"When everything starts to flow" : Nkrumah and Irigaray in search of emancipatory ontologies

Du Toit, Louise (2015)

CITATION: Du Toit, L. 2015. "When everything starts to flow" : Nkrumah and Irigaray in search of emancipatory ontologies. Phronimon, 16(2):1-20.

The original publication is available at http://www.phronimon.co.za


A more explicit, comprehensive and sustained dialogue between the African philosophical and western feminist traditions would yield insights at once rich and useful to both traditions, and beyond. Here, I place the work of Belgian philosopher Luce Irigaray in discussion with Ghanaian Kwame Nkrumah's conception of ‘consciencism’. What they most saliently share is an understanding of how the dichotomies central to traditional western philosophy (mind-body and idealism-materialism) have been key in the structural exclusion and oppression of the ‘others’ of this dominant tradition. Both are convinced that western metaphysics serve ideological purposes and help to perpetuate relations of domination. Both struggle with the question of how to effectively resist this specific violence of the western philosophical tradition without repeating its logic. Most importantly for the current analysis, in their search for sources for resistance and emancipation, Nkrumah and Irigaray do not remain with diagnoses; instead both assume or construct a fluid ontology outside or a beyond this dominant symbolic order.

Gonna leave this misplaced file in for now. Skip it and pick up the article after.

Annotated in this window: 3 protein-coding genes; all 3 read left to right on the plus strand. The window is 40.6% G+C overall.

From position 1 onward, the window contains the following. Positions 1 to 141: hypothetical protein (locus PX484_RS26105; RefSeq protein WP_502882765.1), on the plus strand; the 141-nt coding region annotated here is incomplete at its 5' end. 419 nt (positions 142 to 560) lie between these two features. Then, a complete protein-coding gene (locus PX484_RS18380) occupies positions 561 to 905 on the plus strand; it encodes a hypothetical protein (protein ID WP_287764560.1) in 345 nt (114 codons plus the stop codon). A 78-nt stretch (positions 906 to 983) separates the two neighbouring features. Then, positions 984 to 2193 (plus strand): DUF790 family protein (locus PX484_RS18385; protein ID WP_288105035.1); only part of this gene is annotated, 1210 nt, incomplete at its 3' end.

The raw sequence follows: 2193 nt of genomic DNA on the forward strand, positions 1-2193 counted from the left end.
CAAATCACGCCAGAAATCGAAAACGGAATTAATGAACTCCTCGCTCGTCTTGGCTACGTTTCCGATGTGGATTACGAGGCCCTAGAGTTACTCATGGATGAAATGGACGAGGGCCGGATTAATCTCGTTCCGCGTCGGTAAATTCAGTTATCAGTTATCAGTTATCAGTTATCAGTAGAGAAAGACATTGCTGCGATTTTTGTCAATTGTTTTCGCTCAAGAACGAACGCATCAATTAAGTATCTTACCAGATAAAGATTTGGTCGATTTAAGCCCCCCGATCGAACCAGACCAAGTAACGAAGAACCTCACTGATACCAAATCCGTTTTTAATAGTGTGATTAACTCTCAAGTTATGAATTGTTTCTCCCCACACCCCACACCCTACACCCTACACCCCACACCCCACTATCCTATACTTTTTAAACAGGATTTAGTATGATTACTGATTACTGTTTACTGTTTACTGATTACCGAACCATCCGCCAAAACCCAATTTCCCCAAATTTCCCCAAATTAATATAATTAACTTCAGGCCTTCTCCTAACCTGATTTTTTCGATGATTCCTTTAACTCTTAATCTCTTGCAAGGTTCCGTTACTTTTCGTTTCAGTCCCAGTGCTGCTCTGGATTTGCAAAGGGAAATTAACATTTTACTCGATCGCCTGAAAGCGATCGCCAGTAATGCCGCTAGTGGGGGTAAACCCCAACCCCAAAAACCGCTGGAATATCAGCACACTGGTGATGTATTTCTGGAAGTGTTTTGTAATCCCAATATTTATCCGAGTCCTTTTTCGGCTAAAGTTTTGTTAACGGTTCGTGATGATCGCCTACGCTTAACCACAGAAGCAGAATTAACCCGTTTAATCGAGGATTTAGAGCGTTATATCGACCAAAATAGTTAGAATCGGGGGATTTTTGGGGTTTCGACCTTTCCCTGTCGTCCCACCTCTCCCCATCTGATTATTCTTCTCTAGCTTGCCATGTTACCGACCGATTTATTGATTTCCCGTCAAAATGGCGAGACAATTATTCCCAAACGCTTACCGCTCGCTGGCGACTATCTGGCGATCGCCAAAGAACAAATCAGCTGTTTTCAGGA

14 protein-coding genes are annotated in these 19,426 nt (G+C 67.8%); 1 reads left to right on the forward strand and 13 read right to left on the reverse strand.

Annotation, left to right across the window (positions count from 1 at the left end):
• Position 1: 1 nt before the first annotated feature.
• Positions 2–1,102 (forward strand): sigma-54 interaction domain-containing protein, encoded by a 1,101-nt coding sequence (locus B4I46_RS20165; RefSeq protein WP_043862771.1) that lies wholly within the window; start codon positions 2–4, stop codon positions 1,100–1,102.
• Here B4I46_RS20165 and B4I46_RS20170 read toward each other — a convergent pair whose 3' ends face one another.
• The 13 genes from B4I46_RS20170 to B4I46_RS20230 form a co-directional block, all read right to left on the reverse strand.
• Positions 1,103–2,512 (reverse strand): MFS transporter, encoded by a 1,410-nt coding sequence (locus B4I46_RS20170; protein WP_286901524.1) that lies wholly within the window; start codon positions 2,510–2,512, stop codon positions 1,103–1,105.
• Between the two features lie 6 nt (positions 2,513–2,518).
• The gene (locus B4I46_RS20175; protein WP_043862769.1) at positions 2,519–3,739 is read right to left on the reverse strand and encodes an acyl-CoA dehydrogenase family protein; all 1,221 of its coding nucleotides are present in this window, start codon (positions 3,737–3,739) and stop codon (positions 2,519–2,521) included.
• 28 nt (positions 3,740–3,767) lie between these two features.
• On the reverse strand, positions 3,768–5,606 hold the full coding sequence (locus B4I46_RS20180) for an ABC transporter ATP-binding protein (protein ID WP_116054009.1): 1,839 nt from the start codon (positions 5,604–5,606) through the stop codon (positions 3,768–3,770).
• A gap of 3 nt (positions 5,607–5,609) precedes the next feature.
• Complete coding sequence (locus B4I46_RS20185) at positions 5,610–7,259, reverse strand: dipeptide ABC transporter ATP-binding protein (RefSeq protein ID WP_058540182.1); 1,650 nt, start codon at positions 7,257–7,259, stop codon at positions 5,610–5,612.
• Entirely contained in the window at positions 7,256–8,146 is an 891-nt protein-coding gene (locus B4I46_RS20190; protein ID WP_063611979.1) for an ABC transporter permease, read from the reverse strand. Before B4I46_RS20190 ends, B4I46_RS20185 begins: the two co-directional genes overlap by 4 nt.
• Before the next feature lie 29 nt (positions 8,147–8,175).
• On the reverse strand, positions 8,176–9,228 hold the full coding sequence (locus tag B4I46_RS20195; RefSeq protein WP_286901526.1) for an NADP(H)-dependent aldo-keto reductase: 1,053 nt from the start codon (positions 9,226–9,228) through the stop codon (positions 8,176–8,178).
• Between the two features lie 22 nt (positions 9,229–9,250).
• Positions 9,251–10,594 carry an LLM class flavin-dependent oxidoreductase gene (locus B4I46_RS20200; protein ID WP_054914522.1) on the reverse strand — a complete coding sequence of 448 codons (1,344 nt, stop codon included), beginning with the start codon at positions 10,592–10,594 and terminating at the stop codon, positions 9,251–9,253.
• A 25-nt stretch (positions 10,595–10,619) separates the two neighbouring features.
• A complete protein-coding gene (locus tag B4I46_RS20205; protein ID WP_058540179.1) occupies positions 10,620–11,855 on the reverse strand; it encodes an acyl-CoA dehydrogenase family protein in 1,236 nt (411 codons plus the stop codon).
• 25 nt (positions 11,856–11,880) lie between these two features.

Please refer to this item in SUNScholar by using the following persistent URL: http://hdl.handle.net/10019.1/102248
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